It stops a lot of people. But you’re right: when you paint for money, you look in the mirror in the morning and it says, “There’s a hypocrite.” That’s not a good feeling—I don’t care how much money you make. When I get up in the morning my mirror says, “There’s a good man.” That’s worth everything.
Isn’t an artist entitled to some financial security, though?
It’s not true to art! Security and art are like oil and vinegar. Art is revolutionary. Artists are a bunch of malcontents.
What about Renoir? He was successful, married and happy. Was he a revolutionary?
Yes. A revolutionary is a malcontent. Someone who is dissatisfied with the status quo. A normal person will say, “Gee, that’s a beautiful mountain.” An artist can’t leave it alone. He will say, “Yeah, that’s a beautiful mountain, but wait until I get done with it!” That is the process. And that’s revolutionary.
That seems like egomania!
Believe me: it takes a lot of ego to take a clean canvas and screw it up.
Some artists are trying to get away from that ego-oriented art, though. One of Andy Warhol’s famous quotes was, “Wouldn’t you love to be a machine?”
Well, I could be a choo-choo train for that matter. But now you’re talking about what kind of revolutionary you are. The process is a subversive process. The process is the kick. By-product is by-product. If you sell it you sell it, if you don’t you don’t. But the process of inventing and bringing things forth—that’s where it’s at.
What is your process?
There are no two people who proceed alike. But I am very much concerned with man in the contemporary world, now. Each generation has a unique dilemma. Resolutions of past dilemmas are applicable in part, but anyone who calls himself a contemporary artist is someone dealing with contemporary problems. Artists have a finger on the pulse of society. They say, “What’s happening?” It’s a wonderful phrase. “What’s happening!” When Russia was on the brink of revolution in 1917, there was total chaos. So what do the Russian artists start doing? Russian Constructivism. If you cannot achieve order in society, the need for order is still there. So they constructed tidy little worlds of their own. It was very original, but unfortunately short-lived. It was the great beginning of Russian Modern Art. But then Stalin took over and stomped it all out. The outlook of the Communist state on art is completely different from ours. No matter what you do, it’s for the State. In that climate a truly creative mind cannot exist.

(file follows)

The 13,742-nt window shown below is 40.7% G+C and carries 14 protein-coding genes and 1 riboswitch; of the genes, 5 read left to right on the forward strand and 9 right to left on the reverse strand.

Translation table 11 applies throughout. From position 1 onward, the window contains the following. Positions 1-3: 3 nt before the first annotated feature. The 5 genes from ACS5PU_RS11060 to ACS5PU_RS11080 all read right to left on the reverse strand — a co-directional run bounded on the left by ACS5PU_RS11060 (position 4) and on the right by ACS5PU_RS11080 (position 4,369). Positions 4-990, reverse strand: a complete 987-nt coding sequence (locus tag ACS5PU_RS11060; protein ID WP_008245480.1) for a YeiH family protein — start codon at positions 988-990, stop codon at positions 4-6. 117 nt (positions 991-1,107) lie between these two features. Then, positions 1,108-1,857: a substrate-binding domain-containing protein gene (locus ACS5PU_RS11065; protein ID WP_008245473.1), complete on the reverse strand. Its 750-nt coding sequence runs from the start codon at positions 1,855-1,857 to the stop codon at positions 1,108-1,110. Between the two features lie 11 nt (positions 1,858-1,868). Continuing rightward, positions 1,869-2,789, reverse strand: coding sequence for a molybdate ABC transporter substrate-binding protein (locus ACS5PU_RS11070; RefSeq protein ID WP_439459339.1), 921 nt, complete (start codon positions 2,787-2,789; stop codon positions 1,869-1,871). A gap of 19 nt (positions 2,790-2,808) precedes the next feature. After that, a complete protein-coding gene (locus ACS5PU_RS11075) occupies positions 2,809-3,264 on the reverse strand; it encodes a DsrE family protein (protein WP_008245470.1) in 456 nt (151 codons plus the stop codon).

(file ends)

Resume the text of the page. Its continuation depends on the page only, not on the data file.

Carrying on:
So the process is like making whisky. Artists have a facility to distill the confusion of the world, and synthesize it—crystalize it—and bring it forth. Have you ever watched people make whisky? You take all the mash, and it’s the most goddamn smelly awful crap you ever saw . . . and then it comes out this exquisite Scotch.
If an artist synthesizes contemporary dilemmas, that sounds political to me—and limited in its appeal.
You can look at it in political terms. Or religious terms. Jesus Christ was not content with the status quo. So you don’t have to be politically oriented to be a revolutionary.
But how do your paintings distill contemporary dilemmas?
Well, if I have to explain that, my paintings are falling on deaf ears, or they’re falling apart.
Falling on deaf ears? Why not blind eyes?
Blindness is too terrible to even mention. No, I don’t think paintings should be explained, especially by an artist.
|Sunflower, construction, 24x24x8 inches|
Well . . . I’ve been going to the Taos Ski Valley for many years. In the last few years I’ve noticed that the spruces on one side of the canyon are turning brown. They are dying. I’m not a bleeding-heart conservationist, but I started looking into it and discovered it’s being caused by carbon monoxide. And the Saguaro cacti are falling dead in the desert because of carbon monoxide. I think it’s a very contemporary dilemma.